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16+ Projects & Initiatives Building Ad-Hoc Wireless Mesh Networks

16+ Projects & Initiatives Building Ad-Hoc Wireless Mesh Networks
For those interested in alternative internet infrastructures, I’ve been assembling a list of projects and initiatives working to build mesh network solutions, as well as communities and resources around this topic. I’ve also posted this on Quora. Please feel free to add any projects I’ve missed. We’re hoping to understand the landscape of this initiative and how these projects & communities can better coordinate their efforts, in preparation for the Contact Conference in NYC this October 20, 2011. Projects: Communities: Resources: - Border Gateway Protocol - free and open source implementations of BGP - XO laptop by OLPC – resource for mesh networking details - Ad hoc network routing protocols – list on wikipedia - list of ad-hoc mesh network routing protocols that can be used during an ‘internet kill switch’ - reddit thread Commercial: related: - How to Remain Connected if your Internet Gets Shut Off - How to Communicate if the US Government Shuts down the Internet Like this: Like Loading...

http://emergentbydesign.com/2011/02/11/16-projects-initiatives-building-ad-hoc-wireless-mesh-networks/

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How To Set Up An Open Mesh Network in Your Neighborhood Mesh networks can share web connections throughout a neighborhood, spreading the reach of a broadband connection. They're an excellent way to improve a community’s web access, and could also serve a role in the infrastructure for the Next Net that Douglas Rushkoff envisions. Open Mesh is a company that offers mesh network solutions for businesses and communities. Build Your Own Internet with Mobile Mesh Networking After an earthquake crippled Haiti in 2010, killing and injuring hundreds of thousands and destroying the country’s communication networks, Paul Gardner-Stephen found himself thinking about all the cell phones that had instantly become useless. With cell towers out of commission across the country, they would be unable to operate. “If the software on the phones was right,” he says, “they would keep working for at least localized communication, handset to handset.” Gardner-Stephen, a research fellow at Flinders University in Adelaide, Australia, now leads a project that enables Android phones to do just that. Serval, as the project is called, offers an app that allows nearby phones to link up using their Wi-Fi connections, as long as they have been modified to disable the usual security restrictions. Voice calls, text messages, file transfers, and more can take place between devices with the Serval app installed.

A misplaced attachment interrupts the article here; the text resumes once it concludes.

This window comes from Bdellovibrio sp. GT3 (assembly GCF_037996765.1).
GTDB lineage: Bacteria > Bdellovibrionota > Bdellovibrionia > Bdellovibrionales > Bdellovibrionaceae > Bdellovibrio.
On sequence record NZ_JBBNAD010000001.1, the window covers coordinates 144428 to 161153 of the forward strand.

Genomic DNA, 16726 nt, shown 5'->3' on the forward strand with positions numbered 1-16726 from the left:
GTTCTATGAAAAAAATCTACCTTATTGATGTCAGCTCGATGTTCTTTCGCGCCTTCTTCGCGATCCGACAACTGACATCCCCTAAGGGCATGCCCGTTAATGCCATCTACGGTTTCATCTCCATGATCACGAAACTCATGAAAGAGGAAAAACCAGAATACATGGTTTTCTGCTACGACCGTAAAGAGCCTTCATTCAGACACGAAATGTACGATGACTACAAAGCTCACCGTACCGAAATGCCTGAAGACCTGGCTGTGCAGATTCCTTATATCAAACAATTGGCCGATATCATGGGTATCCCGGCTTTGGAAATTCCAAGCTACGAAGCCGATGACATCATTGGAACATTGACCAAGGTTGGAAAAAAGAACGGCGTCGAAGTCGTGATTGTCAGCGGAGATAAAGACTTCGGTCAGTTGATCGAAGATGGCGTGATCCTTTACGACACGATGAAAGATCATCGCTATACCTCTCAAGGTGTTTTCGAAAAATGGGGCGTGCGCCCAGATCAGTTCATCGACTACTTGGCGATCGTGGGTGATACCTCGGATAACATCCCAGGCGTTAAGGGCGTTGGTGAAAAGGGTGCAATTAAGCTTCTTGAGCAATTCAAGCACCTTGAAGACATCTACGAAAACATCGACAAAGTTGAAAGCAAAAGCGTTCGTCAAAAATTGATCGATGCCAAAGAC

Mesh Network Hardware Giveaway Sagrad, Inc. announces a free hardware giveaway in support of mesh network research. By eliminating one of the largest costs in testing mesh network performance, Sagrad, Inc. seeks to accelerate development of complex mesh system designs. Testing mesh network software without a large number of sensors limits the ability to take research from theory to practice. Because Sagrad, Inc. specializes in hardware development, a ready made platform will be provided in order to contribute to this exciting new area.